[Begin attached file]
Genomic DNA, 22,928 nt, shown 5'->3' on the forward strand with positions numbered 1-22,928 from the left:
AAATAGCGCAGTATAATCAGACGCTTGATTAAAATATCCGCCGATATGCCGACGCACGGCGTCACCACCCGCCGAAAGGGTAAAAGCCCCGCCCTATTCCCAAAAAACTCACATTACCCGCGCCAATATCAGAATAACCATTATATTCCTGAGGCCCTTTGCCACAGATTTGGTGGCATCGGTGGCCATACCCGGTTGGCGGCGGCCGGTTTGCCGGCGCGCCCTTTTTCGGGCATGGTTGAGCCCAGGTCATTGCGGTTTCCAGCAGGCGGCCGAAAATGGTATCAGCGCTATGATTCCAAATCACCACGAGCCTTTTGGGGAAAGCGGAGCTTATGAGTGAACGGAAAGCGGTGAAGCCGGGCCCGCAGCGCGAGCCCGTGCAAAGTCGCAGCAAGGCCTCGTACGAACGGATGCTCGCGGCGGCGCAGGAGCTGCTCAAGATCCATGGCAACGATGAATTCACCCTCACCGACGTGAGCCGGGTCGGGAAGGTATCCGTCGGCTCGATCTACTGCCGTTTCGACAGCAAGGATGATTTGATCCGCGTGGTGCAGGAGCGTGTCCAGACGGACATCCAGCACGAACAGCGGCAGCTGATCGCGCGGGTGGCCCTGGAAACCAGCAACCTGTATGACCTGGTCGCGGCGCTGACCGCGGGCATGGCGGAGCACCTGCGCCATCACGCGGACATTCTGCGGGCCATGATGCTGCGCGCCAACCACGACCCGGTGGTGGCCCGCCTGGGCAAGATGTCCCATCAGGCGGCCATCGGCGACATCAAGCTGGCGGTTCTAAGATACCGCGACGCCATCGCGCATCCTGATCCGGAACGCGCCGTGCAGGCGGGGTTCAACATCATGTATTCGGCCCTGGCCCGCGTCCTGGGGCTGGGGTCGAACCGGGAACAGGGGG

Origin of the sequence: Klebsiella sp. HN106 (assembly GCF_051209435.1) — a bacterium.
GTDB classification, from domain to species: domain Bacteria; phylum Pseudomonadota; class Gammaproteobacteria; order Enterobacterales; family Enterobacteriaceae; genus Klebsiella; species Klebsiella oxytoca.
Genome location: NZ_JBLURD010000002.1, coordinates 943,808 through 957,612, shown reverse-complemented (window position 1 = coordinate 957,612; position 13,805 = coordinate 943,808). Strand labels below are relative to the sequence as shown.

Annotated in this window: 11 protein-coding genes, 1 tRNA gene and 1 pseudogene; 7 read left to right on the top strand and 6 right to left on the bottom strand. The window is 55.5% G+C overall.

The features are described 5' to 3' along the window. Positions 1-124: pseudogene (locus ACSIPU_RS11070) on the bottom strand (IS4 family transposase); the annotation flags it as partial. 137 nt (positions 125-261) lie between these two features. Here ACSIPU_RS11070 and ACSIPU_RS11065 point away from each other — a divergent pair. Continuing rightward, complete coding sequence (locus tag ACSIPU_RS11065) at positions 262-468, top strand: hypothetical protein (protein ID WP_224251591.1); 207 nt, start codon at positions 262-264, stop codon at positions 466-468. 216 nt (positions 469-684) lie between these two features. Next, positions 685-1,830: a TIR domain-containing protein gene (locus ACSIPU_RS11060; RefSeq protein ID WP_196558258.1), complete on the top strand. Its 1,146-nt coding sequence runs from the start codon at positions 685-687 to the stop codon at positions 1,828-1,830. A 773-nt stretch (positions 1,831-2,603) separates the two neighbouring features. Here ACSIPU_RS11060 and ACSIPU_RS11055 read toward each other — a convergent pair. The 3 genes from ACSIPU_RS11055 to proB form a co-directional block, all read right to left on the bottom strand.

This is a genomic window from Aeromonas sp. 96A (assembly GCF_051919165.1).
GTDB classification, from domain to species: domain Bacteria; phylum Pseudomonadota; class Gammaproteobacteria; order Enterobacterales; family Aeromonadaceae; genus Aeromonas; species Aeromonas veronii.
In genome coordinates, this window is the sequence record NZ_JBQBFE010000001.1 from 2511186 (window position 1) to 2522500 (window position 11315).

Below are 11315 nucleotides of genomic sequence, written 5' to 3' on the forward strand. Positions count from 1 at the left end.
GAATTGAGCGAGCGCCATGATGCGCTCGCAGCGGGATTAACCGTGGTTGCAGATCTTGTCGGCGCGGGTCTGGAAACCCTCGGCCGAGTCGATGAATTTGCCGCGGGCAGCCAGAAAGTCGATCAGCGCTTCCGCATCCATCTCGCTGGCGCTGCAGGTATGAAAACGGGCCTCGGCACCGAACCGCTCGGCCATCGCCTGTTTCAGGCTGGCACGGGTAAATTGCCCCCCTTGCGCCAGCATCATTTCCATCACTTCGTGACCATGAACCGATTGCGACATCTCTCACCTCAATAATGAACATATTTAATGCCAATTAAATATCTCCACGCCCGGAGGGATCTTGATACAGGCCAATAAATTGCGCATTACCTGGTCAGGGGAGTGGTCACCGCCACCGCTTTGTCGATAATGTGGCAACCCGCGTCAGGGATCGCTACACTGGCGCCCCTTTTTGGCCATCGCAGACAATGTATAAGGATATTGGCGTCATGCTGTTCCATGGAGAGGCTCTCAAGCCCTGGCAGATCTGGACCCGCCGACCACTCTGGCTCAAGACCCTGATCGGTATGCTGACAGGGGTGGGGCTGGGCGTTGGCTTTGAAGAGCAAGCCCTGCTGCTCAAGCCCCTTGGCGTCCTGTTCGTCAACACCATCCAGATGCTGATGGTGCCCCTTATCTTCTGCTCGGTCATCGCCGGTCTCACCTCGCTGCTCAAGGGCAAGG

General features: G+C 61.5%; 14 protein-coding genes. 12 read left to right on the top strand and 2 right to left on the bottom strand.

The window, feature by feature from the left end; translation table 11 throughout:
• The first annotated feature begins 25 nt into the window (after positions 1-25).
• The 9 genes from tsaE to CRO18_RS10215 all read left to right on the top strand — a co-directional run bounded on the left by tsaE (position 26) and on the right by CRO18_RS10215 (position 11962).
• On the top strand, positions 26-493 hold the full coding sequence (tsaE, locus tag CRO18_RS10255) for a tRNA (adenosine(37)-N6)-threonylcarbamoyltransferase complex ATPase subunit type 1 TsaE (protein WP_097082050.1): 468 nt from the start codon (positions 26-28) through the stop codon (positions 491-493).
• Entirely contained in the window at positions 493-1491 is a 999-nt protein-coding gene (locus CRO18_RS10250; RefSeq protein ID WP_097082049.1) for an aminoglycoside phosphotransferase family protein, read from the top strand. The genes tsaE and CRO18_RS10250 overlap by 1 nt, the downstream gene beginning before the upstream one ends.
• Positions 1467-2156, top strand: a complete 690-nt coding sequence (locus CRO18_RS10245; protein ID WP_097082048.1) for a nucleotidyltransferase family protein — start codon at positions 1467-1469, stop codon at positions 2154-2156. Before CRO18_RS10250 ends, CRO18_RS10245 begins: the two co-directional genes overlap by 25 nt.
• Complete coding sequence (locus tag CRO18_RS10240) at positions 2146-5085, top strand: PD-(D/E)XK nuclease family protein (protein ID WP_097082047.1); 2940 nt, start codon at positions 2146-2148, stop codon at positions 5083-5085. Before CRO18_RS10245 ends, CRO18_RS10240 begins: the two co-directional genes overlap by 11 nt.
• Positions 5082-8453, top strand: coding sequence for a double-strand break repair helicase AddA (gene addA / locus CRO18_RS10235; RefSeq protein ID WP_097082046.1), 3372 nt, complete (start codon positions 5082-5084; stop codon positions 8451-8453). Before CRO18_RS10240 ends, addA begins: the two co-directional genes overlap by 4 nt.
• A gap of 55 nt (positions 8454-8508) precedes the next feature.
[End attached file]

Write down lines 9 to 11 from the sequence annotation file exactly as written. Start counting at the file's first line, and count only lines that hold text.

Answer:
GTDB classification, from domain to species: domain Bacteria; phylum Pseudomonadota; class Gammaproteobacteria; order Enterobacterales; family Aeromonadaceae; genus Aeromonas; species Aeromonas veronii.
In genome coordinates, this window is the sequence record NZ_JBQBFE010000001.1 from 2511186 (window position 1) to 2522500 (window position 11315).

Below are 11315 nucleotides of genomic sequence, written 5' to 3' on the forward strand. Positions count from 1 at the left end.